Coastal Law’s IT department has a new associate, David Miller, who is our Systems Engineer. David’s role covers many behind the scenes IT systems and services which include networking components such as email, wireless network, network servers and infrastructure.
A project this year is upgrading 17 classrooms in an effort to ensure reliability at the same time simplifying the controls of the room. Our first rooms will be upgraded starting this month which will include iPad tablets and brighter projectors along with a new sound system.
As a reminder, we have installed two color scanners and a fax machine in the student computer lab. We have also upgraded all of the machines in the lab with new faster hard drives and added additional memory to increase the performance of the computers.
Coastal Law offers substantial savings for students, faculty and staff on Microsoft, Adobe, and other products. The savings can be found in the Coastal Law e-Store.
Spotlight – Computer Support Specialist, Thomas Gwyn
Thomas Gwyn, Computer Support Specialist is our spotlight for this issue.
Thomas was born in Durham, NC, and raised in Clewiston, FL. From the first time he took apart his Nintendo Entertainment System, to building his first computer, he has been fascinated with computers and electronics throughout his life.
Thomas has received an Associate’s Degree in Information Technology from Cuyahoga Community College in Cleveland, Ohio. He has also completed his A+ and Network+ certifications.
At Florida Coastal, he is responsible for the creation and deployment of all faculty and staff computer images, along with assisting in the day to day maintenance of computer hardware and the telephone system.
In his spare time he enjoys playing computer games, canoeing, tennis, and eating good food.
Do you need help finding a topic for your ALWR?
Do you need help finding resources for you ALWR?
Do you need help citing the resources you are using in your ALWR?
If the answer to any of the above questions is yes, come to the
Library. The Librarians are ready to help you look for a topic that is
interesting and relevant. Once you have a topic, there are lots and lots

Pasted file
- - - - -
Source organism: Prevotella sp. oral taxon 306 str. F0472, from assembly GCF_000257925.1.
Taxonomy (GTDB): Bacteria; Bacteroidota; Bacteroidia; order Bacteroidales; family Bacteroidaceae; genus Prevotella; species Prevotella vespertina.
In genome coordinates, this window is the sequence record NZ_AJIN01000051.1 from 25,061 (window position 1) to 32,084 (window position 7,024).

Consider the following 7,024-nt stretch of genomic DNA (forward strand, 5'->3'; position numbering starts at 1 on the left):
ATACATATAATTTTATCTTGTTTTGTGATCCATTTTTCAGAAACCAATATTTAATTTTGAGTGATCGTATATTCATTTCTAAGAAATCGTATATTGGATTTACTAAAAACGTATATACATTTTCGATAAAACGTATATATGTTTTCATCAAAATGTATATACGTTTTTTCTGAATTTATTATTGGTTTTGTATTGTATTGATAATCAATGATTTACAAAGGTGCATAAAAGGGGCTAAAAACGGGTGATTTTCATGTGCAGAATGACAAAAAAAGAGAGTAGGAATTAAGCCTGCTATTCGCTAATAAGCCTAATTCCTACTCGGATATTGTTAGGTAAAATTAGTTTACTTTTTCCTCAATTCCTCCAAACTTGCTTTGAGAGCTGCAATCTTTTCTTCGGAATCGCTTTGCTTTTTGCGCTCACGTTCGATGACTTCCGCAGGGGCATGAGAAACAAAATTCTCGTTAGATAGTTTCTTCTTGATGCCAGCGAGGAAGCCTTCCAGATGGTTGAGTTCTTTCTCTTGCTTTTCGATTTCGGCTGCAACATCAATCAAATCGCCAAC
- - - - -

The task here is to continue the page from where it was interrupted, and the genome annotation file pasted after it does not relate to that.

of resources in the Library and available through the Library databases
to help you. Finally, Librarians love the Bluebook (well at least we
love to help with the Bluebook) and are ready to help you with the tough
We’re here to help! Come by, call us at 680-7612 or contact us through
Ask A Librarian.
A student was typing a paper using Microsoft Word for Mac (2011) and midway
through his entire document changed to asterisks – because he hadn’t saved any
of today’s work, he lost it all. In an online search I came across the Office
for Mac forum and this is a known issue that Microsoft developers are
currently working to resolve. Their only solution in the meantime is frequent
saves. I know that is just good practice anyway, but we have a lot of students
writing papers so I thought it might be a good idea to add a reminder to save
the document frequently (in Mac it is Command + S) and maybe warn them about
the issue. Here is a link to the Office for Mac forum discussing issue -
Academic Technology will be holding ExamSoft Workshops for students in March
(please see the scheduled dates/times below). If you are interested in
learning how this software can benefit you, please consider attending one of
the workshops. For Fall 2010 and Spring 2011 admits, please note that you are
required to attend a workshop in order to use the software. If you previously